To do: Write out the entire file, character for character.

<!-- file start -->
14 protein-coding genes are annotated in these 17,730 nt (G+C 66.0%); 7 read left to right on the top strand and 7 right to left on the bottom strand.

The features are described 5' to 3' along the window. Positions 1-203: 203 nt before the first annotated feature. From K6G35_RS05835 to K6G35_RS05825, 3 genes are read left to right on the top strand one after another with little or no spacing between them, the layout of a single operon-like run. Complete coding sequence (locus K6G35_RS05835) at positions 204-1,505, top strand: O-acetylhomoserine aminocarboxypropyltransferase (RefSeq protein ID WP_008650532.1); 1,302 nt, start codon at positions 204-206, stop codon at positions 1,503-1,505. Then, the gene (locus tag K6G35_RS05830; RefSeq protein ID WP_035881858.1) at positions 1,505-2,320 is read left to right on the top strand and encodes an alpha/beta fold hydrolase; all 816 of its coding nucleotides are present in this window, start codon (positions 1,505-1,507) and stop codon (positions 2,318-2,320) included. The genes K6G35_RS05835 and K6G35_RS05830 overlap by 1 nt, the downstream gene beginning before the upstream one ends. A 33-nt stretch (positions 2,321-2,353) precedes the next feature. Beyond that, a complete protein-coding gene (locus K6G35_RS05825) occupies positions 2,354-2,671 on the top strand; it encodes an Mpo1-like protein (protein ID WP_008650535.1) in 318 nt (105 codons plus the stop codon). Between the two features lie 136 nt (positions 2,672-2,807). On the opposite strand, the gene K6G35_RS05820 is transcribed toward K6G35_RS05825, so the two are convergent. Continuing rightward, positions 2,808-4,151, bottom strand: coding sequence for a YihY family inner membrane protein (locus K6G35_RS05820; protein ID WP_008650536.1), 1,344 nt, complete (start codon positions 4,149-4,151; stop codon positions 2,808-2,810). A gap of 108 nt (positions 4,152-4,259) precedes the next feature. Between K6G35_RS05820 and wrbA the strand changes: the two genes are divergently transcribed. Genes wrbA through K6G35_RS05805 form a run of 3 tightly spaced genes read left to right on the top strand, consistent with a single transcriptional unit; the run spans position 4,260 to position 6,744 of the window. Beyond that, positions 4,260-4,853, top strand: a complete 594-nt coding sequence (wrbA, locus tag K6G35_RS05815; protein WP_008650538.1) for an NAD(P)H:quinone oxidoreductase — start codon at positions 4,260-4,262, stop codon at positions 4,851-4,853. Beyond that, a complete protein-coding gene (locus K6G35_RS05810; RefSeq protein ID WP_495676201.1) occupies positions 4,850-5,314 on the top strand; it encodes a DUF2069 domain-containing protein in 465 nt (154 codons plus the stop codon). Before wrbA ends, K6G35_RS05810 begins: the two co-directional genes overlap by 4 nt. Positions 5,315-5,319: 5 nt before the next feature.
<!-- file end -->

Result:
14 protein-coding genes are annotated in these 17,730 nt (G+C 66.0%); 7 read left to right on the top strand and 7 right to left on the bottom strand.

The features are described 5' to 3' along the window. Positions 1-203: 203 nt before the first annotated feature. From K6G35_RS05835 to K6G35_RS05825, 3 genes are read left to right on the top strand one after another with little or no spacing between them, the layout of a single operon-like run. Complete coding sequence (locus K6G35_RS05835) at positions 204-1,505, top strand: O-acetylhomoserine aminocarboxypropyltransferase (RefSeq protein ID WP_008650532.1); 1,302 nt, start codon at positions 204-206, stop codon at positions 1,503-1,505. Then, the gene (locus tag K6G35_RS05830; RefSeq protein ID WP_035881858.1) at positions 1,505-2,320 is read left to right on the top strand and encodes an alpha/beta fold hydrolase; all 816 of its coding nucleotides are present in this window, start codon (positions 1,505-1,507) and stop codon (positions 2,318-2,320) included. The genes K6G35_RS05835 and K6G35_RS05830 overlap by 1 nt, the downstream gene beginning before the upstream one ends. A 33-nt stretch (positions 2,321-2,353) precedes the next feature. Beyond that, a complete protein-coding gene (locus K6G35_RS05825) occupies positions 2,354-2,671 on the top strand; it encodes an Mpo1-like protein (protein ID WP_008650535.1) in 318 nt (105 codons plus the stop codon). Between the two features lie 136 nt (positions 2,672-2,807). On the opposite strand, the gene K6G35_RS05820 is transcribed toward K6G35_RS05825, so the two are convergent. Continuing rightward, positions 2,808-4,151, bottom strand: coding sequence for a YihY family inner membrane protein (locus K6G35_RS05820; protein ID WP_008650536.1), 1,344 nt, complete (start codon positions 4,149-4,151; stop codon positions 2,808-2,810). A gap of 108 nt (positions 4,152-4,259) precedes the next feature. Between K6G35_RS05820 and wrbA the strand changes: the two genes are divergently transcribed. Genes wrbA through K6G35_RS05805 form a run of 3 tightly spaced genes read left to right on the top strand, consistent with a single transcriptional unit; the run spans position 4,260 to position 6,744 of the window. Beyond that, positions 4,260-4,853, top strand: a complete 594-nt coding sequence (wrbA, locus tag K6G35_RS05815; protein WP_008650538.1) for an NAD(P)H:quinone oxidoreductase — start codon at positions 4,260-4,262, stop codon at positions 4,851-4,853. Beyond that, a complete protein-coding gene (locus K6G35_RS05810; RefSeq protein ID WP_495676201.1) occupies positions 4,850-5,314 on the top strand; it encodes a DUF2069 domain-containing protein in 465 nt (154 codons plus the stop codon). Before wrbA ends, K6G35_RS05810 begins: the two co-directional genes overlap by 4 nt. Positions 5,315-5,319: 5 nt before the next feature.